It’s often the case that such old breakable materials is found cracked, but luckily in the antiques world a cracked rim is not always the worse case scenario. The original use of Delft plate was to hang for ornamentation. Often the hardware was simple and though it stayed stationary, small places in the edge got worn. It’s almost suspect to find a piece of Delft with certain age without such a characteristic. ‘Rim flaking’ is not really considered a problem.

To tell if porcelain or eartheware items are in whole state, when tapped or thumped on the rim of a plate for example, there should be a clear and slightly enduring sound. When the thump produced a broken off or short sound, this signifies a crack or repair. When the clear sound resinates the dish is said to ‘sing’, much like crystal but with a different sound.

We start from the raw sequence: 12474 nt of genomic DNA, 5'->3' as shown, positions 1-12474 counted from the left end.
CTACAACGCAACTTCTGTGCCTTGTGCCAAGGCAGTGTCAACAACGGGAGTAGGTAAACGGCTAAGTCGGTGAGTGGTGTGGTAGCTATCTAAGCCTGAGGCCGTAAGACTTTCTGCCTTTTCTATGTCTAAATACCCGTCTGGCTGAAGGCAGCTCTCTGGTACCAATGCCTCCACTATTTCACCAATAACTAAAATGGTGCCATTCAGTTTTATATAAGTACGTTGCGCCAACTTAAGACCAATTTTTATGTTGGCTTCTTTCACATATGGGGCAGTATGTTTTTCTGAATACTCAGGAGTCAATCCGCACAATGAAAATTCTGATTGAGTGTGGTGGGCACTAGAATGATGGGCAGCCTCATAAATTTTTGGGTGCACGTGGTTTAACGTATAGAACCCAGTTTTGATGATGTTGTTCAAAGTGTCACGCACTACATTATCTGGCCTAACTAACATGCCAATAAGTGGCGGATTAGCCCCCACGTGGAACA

There are many silhouettes and forms of Delft that are very inviting to explore. A good place to start if you are in the vicinity of one is in a museum which has such items in its collection with correct research and descriptions, on the internet and in books. If interested in collecting Delft, it is wise to select a few books with ‘marks’ and to keep this with you when out ‘tracking the marvelous’.


Care of Antiques (or Skip the Pledge!)

Posted in Antiques with tags on April 19, 2010 by dutchnduchess